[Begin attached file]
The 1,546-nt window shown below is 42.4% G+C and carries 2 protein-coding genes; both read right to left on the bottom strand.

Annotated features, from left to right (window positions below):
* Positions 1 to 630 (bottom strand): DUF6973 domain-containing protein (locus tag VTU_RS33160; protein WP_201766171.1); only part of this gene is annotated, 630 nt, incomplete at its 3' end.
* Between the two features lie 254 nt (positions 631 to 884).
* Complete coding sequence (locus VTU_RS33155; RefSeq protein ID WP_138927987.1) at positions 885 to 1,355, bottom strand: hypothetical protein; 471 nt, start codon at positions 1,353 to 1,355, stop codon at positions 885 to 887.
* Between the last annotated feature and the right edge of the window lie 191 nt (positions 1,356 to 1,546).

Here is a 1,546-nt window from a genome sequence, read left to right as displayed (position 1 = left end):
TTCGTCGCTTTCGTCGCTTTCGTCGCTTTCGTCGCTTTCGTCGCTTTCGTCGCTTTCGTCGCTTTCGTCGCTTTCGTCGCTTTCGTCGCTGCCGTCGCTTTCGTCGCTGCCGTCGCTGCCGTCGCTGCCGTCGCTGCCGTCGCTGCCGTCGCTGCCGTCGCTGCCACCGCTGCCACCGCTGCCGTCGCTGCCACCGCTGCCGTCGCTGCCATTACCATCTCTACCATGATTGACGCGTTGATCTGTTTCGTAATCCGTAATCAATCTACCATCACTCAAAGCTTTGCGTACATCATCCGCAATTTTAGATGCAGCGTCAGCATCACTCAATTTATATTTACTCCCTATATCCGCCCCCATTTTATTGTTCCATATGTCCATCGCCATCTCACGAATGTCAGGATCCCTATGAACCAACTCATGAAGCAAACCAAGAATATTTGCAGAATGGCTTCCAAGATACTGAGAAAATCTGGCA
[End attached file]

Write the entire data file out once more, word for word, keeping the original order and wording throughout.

The 1,546-nt window shown below is 42.4% G+C and carries 2 protein-coding genes; both read right to left on the bottom strand.

Annotated features, from left to right (window positions below):
* Positions 1 to 630 (bottom strand): DUF6973 domain-containing protein (locus tag VTU_RS33160; protein WP_201766171.1); only part of this gene is annotated, 630 nt, incomplete at its 3' end.
* Between the two features lie 254 nt (positions 631 to 884).
* Complete coding sequence (locus VTU_RS33155; RefSeq protein ID WP_138927987.1) at positions 885 to 1,355, bottom strand: hypothetical protein; 471 nt, start codon at positions 1,353 to 1,355, stop codon at positions 885 to 887.
* Between the last annotated feature and the right edge of the window lie 191 nt (positions 1,356 to 1,546).

Here is a 1,546-nt window from a genome sequence, read left to right as displayed (position 1 = left end):
TTCGTCGCTTTCGTCGCTTTCGTCGCTTTCGTCGCTTTCGTCGCTTTCGTCGCTTTCGTCGCTTTCGTCGCTTTCGTCGCTTTCGTCGCTGCCGTCGCTTTCGTCGCTGCCGTCGCTGCCGTCGCTGCCGTCGCTGCCGTCGCTGCCGTCGCTGCCGTCGCTGCCACCGCTGCCACCGCTGCCGTCGCTGCCACCGCTGCCGTCGCTGCCATTACCATCTCTACCATGATTGACGCGTTGATCTGTTTCGTAATCCGTAATCAATCTACCATCACTCAAAGCTTTGCGTACATCATCCGCAATTTTAGATGCAGCGTCAGCATCACTCAATTTATATTTACTCCCTATATCCGCCCCCATTTTATTGTTCCATATGTCCATCGCCATCTCACGAATGTCAGGATCCCTATGAACCAACTCATGAAGCAAACCAAGAATATTTGCAGAATGGCTTCCAAGATACTGAGAAAATCTGGCA